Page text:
Written in the late 1970’s while Hooks was an undergraduate student and first published in 1981, Ain’t I a Woman presents a critical, challenging, and honest examination of the intersections that determine and identify identity, politics, and culture. By engaging carefully and in detail with the body of literature on issues of particular importance to black and white women and men, Hooks highlights the consistent omission of black women from discussions of race and gender in America. Hooks was among the first to write so forcefully on the inextricable link between race and sex on every level of American society, but Ain’t I a Woman was not initially well-received by either white feminists or African Americans in the academy. Her essays boldly accused white women of being racist, black men of being sexist, and white men of being both; Hooks even went on to highlight the often elitist and classist perspectives of both groups. Her book demanded a shift in critical perspective for which the academy was not yet ready.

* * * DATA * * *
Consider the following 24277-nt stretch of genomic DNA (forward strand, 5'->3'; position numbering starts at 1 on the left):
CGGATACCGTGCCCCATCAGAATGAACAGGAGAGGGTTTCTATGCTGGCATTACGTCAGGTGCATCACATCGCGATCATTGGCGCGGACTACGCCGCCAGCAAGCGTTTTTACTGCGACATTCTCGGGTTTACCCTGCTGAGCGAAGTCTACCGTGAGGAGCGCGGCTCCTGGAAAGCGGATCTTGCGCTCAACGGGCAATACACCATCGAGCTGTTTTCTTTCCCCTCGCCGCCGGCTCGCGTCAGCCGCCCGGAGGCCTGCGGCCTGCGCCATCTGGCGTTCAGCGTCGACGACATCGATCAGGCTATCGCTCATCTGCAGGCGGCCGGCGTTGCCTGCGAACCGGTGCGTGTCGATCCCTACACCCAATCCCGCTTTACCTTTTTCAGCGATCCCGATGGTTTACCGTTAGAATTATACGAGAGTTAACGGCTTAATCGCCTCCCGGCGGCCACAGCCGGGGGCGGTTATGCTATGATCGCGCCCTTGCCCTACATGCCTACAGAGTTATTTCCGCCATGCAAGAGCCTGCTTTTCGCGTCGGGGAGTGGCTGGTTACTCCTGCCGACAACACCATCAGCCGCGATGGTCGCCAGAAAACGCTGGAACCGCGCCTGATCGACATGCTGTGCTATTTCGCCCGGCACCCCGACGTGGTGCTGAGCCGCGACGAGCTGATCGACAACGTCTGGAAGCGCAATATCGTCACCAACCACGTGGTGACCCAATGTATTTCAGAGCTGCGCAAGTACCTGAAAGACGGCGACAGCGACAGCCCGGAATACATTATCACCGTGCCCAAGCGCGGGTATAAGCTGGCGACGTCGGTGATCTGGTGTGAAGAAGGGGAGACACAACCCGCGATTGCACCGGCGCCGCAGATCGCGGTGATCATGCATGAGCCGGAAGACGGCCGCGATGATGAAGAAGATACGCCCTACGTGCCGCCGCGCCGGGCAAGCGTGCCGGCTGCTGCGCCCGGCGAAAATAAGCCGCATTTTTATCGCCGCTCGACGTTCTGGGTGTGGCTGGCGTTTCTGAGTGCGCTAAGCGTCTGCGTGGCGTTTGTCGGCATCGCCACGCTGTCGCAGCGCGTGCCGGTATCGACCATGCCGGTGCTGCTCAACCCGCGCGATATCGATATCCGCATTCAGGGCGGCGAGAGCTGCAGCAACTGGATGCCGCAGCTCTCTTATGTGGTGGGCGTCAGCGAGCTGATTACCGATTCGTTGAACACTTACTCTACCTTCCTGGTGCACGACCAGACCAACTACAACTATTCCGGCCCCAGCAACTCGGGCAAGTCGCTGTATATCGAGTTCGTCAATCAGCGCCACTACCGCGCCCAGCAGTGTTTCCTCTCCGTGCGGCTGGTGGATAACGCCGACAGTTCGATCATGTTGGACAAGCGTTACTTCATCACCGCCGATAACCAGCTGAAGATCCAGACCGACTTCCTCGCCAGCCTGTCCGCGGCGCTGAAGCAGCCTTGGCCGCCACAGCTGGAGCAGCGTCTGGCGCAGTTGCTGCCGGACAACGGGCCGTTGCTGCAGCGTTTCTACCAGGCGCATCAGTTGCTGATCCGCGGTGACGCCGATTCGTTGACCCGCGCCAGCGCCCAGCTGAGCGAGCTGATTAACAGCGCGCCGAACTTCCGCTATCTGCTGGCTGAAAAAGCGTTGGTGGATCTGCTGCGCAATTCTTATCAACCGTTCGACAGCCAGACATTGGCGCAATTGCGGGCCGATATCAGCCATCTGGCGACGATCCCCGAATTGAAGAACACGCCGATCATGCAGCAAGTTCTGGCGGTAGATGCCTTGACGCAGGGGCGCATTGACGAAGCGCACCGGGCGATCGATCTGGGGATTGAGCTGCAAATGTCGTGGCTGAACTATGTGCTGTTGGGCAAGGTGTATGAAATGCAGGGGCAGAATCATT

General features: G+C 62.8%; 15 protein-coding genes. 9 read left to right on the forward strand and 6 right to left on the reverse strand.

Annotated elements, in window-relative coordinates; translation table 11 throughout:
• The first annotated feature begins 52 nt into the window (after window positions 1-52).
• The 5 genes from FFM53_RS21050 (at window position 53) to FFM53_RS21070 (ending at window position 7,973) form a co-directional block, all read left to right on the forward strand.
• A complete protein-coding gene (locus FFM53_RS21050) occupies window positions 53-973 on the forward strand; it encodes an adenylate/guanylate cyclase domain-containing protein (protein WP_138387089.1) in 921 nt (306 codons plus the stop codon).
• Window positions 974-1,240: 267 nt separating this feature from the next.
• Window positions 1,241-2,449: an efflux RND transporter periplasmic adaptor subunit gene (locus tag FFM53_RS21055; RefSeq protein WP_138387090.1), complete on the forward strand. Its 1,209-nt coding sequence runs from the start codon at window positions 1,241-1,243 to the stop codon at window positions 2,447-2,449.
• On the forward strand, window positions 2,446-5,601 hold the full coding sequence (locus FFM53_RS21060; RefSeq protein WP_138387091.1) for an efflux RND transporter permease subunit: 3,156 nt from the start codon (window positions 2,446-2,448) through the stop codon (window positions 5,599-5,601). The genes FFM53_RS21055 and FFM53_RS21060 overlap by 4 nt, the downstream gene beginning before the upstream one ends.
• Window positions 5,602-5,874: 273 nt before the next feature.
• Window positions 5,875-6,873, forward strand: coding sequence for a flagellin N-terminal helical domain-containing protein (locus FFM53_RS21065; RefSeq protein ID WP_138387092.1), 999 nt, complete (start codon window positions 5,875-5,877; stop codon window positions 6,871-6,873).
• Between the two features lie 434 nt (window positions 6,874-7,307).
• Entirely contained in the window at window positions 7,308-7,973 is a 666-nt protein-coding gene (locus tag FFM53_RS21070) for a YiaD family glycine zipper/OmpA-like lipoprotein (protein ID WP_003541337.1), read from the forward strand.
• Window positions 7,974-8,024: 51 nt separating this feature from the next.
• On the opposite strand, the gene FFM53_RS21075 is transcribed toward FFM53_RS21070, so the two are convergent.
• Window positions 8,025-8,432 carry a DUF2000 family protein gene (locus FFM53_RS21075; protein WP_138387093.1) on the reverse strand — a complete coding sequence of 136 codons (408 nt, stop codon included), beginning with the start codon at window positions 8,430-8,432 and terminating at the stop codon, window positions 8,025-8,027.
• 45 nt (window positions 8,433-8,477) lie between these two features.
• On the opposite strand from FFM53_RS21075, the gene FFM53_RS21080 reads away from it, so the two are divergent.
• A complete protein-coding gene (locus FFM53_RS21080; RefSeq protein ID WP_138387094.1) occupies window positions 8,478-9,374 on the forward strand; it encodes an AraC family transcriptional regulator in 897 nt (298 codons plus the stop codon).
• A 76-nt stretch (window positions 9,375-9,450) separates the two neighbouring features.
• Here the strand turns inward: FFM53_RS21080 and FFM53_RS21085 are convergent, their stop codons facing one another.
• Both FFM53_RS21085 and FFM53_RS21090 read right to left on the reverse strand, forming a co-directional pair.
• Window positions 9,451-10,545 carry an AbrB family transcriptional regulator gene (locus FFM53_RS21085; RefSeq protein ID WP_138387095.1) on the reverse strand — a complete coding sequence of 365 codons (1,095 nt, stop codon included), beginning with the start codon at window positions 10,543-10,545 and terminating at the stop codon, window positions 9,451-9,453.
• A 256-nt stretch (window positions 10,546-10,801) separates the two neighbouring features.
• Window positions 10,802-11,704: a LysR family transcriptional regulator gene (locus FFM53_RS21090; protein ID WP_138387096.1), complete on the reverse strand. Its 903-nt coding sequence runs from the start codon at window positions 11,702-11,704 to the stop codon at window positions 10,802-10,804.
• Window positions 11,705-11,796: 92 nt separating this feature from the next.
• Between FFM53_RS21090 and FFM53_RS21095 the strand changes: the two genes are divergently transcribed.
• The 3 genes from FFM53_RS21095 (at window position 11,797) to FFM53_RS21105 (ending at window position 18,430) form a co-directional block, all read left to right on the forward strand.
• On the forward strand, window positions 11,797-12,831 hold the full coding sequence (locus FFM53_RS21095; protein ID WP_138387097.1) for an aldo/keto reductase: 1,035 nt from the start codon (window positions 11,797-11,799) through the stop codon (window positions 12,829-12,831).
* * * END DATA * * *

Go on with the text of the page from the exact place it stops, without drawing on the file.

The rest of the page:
Since its publication, the contribution and impact of Ain’t I a Woman has become increasingly evident. Academic discussions of feminism, womanism, imperialism, racism, and capitalism have increased in quantity and quality, allowing Hooks’s complex analysis to gain traction and relevance. The canon of African American literature has expanded and benefitted from this groundbreaking analysis, which helped establish that there is no single, authentic composite black woman and no composite black woman’s voice. Hooks reiterates the complexities, multilayeredness, and depth of black women’s experiences and voices. Ain’t I a Woman has become widely quoted and referenced, influencing the work of others as well as providing a foundation for Hooks’s later writing. The book opened the door for increased, improved black feminist thought and practice.